A very famous quote of Steve Jobs (link to video) really fits well to the ups and downs of the last 3 months.
“Looking back I can see the dots connecting!”
My time in Nairobi is exhausted and I will now get to know another country in East Africa. Quite probably that the impact I can bring in 1 year to Uganda will be much higher than to Kenya.
The personal learning that the new role in Uganda seems to be a lot higher and I cant wait to get to know another culture!

And the beauty of Uganda is hard to describe in one sentence and after only 3 weeks there. It is mystique, hot, jungle. The skin is darker, the sun hotter. More bananas, less stress.

Let me quote a guidebook:
“Uganda’s reputation as Africa’s Friendliest Country stems partly from the tradition of hospitality common to its culturally diverse populace, and partly from the remarkably low level of crime and hassle directed at tourists. But this amiable quality extends beyond the easygoing people. Uganda’s eco-friendliness is atte…sted to by the creation of six new national parks under the present administration, as well as a recent mushrooming of community-based eco-tourism projects at the grassroots level.
Uganda is where the East African savannah meets the West African jungle. Where else but in this impossibly lush country can one observe lions prowling the open plains in the morning and track chimpanzees through the rainforest undergrowth the same afternoon, then the next day navigate tropical channels teeming with hippo and crocs before setting off into the misty mountains to stare deep into the eyes of a mountain gorilla”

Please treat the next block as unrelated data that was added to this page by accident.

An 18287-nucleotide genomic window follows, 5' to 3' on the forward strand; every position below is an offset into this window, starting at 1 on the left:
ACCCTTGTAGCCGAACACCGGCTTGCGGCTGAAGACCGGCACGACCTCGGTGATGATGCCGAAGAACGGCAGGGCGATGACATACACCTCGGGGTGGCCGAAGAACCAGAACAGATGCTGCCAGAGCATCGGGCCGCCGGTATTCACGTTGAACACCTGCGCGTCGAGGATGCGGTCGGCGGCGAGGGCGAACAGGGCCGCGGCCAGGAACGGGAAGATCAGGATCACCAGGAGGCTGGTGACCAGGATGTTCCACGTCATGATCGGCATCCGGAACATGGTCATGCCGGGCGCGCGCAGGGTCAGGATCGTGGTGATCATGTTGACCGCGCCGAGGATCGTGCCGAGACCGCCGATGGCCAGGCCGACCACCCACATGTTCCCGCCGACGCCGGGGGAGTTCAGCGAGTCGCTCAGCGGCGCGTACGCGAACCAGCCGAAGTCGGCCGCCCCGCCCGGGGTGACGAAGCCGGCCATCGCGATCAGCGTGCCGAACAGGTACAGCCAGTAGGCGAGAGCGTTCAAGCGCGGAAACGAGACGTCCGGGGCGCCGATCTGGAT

More later!!!

Uganda’s reputation as Africa’s Friendliest Country stems partly from the tradition of hospitality common to its culturally diverse populace, and partly from the remarkably low level of crime and hassle directed at tourists. But this amiable quality extends beyond the easygoing people. Uganda’s eco-friendliness is attested to by the creation of six new national parks under the present administration, as well as a recent mushrooming of community-based eco-tourism projects at the grassroots level.
Uganda is where the East African savannah meets the West African jungle. Where else but in this impossibly lush country can one observe lions prowling the open plains in the morning and track chimpanzees through the rainforest undergrowth the same afternoon, then the next day navigate tropical channels teeming with hippo and crocs before setting off into the misty mountains to stare deep into the eyes of a mountain gorilla